How much core-business knowledge should our leaders have

One of the great, unanswered questions in business is how much a leader needs hands-on, nuts-and-bolts knowledge of the core business. Who would most likely lead the company to success - the technical expert or the polished generalist? This research examines how much genuine expertise is an advantage in the succsessful running of a business, and how simply being a capable manager may not be sufficient.

One of the unanswered questions in business is how much a leader needs real hands-on, nut-and-bolts knowledge of the  core  business. Does  Ian Powell, chairman and senior partner at PwC, have to be a decent chartered accountant, or would it be OK if he simply wore a great suit and had run an oil company? Could Robert Elliott perform the role of senior partner at  the law firm Linklaters without being a competent solicitor?  Might former HBOS CEO Andy Hornby have fared less badly if he had spent more years in actual banking rather than Asda supermarkets? What about high-tech firms - should they be led by technical experts or smooth-talking generalists?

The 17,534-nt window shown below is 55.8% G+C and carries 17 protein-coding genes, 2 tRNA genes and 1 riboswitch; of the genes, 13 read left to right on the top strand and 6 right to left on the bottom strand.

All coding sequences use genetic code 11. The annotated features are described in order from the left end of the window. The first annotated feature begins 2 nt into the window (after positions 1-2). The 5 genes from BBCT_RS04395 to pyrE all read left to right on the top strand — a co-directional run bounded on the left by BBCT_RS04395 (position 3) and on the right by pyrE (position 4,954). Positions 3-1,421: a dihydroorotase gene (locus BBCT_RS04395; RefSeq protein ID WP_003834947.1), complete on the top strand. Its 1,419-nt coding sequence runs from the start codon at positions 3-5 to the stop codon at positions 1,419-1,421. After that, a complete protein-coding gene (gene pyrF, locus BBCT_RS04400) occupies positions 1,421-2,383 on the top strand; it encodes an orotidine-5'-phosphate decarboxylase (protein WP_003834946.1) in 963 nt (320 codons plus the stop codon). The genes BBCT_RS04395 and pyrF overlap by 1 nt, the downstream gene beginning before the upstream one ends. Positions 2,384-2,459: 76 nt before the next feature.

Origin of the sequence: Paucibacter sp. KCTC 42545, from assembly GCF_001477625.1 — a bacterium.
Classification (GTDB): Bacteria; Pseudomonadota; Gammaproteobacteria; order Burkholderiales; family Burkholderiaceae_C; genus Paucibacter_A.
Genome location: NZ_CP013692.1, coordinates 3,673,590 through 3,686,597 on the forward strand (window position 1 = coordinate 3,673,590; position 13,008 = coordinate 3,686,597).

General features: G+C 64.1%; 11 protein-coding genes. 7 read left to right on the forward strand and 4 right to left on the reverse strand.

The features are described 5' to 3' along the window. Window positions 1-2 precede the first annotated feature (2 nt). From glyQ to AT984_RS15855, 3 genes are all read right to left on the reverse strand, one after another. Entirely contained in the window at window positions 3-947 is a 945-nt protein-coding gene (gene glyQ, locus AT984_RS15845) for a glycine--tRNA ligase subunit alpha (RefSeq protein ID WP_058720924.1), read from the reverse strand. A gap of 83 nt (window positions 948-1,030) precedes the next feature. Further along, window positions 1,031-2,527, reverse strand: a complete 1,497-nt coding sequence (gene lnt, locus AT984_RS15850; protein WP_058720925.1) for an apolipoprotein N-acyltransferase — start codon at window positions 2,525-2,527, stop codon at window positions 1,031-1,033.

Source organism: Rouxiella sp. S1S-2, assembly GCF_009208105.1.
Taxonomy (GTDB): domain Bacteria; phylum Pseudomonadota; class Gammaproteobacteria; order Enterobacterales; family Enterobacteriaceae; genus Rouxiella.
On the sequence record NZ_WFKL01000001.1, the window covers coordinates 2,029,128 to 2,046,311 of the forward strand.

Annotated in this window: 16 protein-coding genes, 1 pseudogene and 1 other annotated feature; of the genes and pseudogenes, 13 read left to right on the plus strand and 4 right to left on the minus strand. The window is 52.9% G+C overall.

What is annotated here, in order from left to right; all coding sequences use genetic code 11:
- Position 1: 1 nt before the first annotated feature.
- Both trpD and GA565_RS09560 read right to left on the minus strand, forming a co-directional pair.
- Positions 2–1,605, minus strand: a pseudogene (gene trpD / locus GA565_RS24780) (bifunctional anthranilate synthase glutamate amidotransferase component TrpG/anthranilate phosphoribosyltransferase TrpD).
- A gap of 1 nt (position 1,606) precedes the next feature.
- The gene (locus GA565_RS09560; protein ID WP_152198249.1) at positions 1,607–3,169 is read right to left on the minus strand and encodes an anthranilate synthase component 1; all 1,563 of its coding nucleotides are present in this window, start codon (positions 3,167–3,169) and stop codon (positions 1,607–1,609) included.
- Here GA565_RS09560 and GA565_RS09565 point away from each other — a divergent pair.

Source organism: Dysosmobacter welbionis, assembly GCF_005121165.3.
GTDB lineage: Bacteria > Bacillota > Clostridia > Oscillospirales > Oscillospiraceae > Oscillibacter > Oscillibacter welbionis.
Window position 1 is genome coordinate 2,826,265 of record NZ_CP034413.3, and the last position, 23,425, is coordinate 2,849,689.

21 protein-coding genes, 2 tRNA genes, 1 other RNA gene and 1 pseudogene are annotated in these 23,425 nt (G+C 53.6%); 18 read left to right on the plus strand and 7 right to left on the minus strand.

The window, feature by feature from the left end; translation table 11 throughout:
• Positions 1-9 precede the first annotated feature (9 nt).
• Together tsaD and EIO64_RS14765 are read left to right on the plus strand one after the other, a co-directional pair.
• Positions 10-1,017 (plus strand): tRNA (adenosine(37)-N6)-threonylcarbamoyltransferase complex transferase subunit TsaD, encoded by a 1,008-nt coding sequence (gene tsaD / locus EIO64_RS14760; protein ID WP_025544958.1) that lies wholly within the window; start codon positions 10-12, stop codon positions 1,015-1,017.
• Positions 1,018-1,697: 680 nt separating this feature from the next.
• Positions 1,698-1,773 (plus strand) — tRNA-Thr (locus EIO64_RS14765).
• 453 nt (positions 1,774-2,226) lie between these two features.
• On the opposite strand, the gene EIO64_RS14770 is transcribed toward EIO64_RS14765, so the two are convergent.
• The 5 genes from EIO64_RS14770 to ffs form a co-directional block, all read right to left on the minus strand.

This research finds that leaders should be experts in the core business of their organisations. Being a capable general manager alone is not sufficient. This is a hot topic - there is recent evidence that major firms have moved away from hiring CEOs with technical expertise, towards hiring leaders who are generalists.  Fifty years ago, as society switched from family-owned businesses and employment through entitlement, to a more meritocratic and efficient approach to enterprise, good management was crucial—as it still is today.  The pendulum may have swung too far towards general management functions and away from core business functions however.

The full research article is available for download below.


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